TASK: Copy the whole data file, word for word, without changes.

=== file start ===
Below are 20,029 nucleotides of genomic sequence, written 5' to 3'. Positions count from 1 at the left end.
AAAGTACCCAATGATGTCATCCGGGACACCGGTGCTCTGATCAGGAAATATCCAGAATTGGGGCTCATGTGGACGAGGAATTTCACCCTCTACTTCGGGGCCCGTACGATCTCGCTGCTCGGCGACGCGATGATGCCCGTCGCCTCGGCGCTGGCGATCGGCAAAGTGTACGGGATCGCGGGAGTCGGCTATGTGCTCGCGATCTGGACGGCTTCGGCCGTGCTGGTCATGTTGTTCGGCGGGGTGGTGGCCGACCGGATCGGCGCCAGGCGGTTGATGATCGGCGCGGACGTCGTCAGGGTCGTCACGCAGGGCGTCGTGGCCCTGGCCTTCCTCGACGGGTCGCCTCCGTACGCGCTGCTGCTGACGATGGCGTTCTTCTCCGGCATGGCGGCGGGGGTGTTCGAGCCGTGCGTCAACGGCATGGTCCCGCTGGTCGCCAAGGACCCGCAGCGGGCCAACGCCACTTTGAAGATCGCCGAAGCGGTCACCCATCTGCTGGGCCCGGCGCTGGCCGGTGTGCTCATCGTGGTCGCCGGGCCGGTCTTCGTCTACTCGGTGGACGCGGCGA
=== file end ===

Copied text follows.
Below are 20,029 nucleotides of genomic sequence, written 5' to 3'. Positions count from 1 at the left end.
AAAGTACCCAATGATGTCATCCGGGACACCGGTGCTCTGATCAGGAAATATCCAGAATTGGGGCTCATGTGGACGAGGAATTTCACCCTCTACTTCGGGGCCCGTACGATCTCGCTGCTCGGCGACGCGATGATGCCCGTCGCCTCGGCGCTGGCGATCGGCAAAGTGTACGGGATCGCGGGAGTCGGCTATGTGCTCGCGATCTGGACGGCTTCGGCCGTGCTGGTCATGTTGTTCGGCGGGGTGGTGGCCGACCGGATCGGCGCCAGGCGGTTGATGATCGGCGCGGACGTCGTCAGGGTCGTCACGCAGGGCGTCGTGGCCCTGGCCTTCCTCGACGGGTCGCCTCCGTACGCGCTGCTGCTGACGATGGCGTTCTTCTCCGGCATGGCGGCGGGGGTGTTCGAGCCGTGCGTCAACGGCATGGTCCCGCTGGTCGCCAAGGACCCGCAGCGGGCCAACGCCACTTTGAAGATCGCCGAAGCGGTCACCCATCTGCTGGGCCCGGCGCTGGCCGGTGTGCTCATCGTGGTCGCCGGGCCGGTCTTCGTCTACTCGGTGGACGCGGCGA